Whatever the lesson was, it wasn't taking. We awaited the information in kind of a corporate way and I kept wanting to go up to the whiteboard and write FEMININE MARVELOUS AND TOUGH and ask Is that what you're trying to do. Sometimes it's hard to figure out how to move. When cardinals move, they're as imposing
sign up to receive a new poem-a-day in your inbox
Whether by Drowning or by Stars
When everyone was granted their childhood
wish for invisibility, it turned out
to be less erotically useful than we all
had imagined. Since then the first
legitimately wild idea I had I tamed
and named Thom Yorke, after a pony
who’d clomped among the precincts
of my visible youth, refusing
to be rode, my use of the word first
also proving to have been based
on an unfounded sense of possibility
that ill-defines my generation still.
Hidden message: we cannot measure
the corruption of our age
but we can make the heat of it
ever hotter by leaping onto the pyre.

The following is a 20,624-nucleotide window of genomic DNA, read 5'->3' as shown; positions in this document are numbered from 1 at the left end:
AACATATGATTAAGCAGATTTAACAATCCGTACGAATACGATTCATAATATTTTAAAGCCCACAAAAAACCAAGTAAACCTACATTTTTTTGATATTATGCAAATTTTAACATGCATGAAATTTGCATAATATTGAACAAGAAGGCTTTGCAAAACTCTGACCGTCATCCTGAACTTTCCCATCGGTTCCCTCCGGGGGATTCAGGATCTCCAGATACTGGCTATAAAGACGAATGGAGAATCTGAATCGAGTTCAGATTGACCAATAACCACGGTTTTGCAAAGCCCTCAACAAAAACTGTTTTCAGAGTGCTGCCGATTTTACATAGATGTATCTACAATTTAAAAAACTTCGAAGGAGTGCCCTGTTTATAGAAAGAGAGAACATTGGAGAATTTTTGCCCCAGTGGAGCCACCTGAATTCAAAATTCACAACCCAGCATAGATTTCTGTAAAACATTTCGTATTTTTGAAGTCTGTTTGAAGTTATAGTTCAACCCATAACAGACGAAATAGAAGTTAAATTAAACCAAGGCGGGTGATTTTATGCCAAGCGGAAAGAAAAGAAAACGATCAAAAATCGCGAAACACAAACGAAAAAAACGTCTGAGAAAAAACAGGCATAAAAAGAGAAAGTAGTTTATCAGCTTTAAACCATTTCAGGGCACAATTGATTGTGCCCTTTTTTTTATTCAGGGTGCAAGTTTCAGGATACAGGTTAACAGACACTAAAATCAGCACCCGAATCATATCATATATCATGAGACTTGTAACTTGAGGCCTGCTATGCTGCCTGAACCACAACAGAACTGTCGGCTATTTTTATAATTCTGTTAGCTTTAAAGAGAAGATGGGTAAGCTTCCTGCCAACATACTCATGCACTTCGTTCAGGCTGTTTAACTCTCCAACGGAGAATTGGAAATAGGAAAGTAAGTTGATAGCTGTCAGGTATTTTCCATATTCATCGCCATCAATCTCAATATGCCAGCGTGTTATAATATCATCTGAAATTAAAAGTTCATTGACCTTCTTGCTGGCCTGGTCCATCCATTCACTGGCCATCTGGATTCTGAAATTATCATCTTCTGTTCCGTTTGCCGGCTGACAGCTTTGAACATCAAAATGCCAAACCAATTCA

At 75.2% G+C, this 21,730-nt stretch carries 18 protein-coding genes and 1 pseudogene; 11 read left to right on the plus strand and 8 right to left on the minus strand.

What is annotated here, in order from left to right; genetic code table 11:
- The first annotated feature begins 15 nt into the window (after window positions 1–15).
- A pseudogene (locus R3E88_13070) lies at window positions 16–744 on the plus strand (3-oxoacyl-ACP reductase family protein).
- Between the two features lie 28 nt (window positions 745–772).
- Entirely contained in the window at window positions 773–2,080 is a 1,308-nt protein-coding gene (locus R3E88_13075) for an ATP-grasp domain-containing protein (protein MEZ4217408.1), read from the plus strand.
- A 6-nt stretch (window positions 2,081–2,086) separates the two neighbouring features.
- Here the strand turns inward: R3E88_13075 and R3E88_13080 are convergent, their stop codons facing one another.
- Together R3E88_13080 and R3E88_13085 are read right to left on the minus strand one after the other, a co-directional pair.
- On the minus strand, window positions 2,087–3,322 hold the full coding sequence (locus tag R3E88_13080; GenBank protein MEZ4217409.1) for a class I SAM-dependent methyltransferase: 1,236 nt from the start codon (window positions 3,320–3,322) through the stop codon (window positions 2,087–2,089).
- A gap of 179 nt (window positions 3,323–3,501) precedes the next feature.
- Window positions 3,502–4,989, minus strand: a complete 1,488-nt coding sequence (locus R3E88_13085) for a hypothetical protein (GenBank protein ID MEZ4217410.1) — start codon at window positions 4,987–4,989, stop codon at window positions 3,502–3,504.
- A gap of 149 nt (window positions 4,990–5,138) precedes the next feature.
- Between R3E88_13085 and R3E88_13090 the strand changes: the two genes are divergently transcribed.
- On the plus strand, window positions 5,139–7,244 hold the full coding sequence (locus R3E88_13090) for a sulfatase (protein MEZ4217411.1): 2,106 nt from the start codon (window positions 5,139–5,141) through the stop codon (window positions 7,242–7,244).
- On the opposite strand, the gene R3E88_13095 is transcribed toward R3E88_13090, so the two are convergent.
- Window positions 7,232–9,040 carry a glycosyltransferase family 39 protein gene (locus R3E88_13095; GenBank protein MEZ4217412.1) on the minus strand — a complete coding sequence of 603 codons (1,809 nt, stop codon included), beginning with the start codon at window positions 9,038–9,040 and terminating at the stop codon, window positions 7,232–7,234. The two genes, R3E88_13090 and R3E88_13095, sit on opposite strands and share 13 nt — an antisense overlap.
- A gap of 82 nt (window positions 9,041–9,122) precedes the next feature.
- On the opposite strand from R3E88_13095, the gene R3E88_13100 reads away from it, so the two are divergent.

On hearing the kvetching of coyotes
in an August night, my doppelganger
climbs up out of the lake
and into a constellation—when light
and death both want you,
one of them might not get its way.
I’ve given names to a dozen other ideas
and deleted those names
because who could they ever have saved.
Impossibly sweet and recalcitrant
old Thom Yorke though,
best pony anybody knew.
Mark Bibbins, born in Albany, New York, in 1968, received his BA at Hunter College and his MFA at The New School in Manhattan, where he has lived since 1991.
Bibbins is the author of three books of poetry: They Don’t Kill You Because They’re Hungry, They Kill You Because They’re Full (Copper Canyon Press, 2014); The Dance of No Hard Feelings (Copper Canyon Press, 2009); and Sky Lounge (Graywolf Press, 2003), winner of a Lambda Literary Award.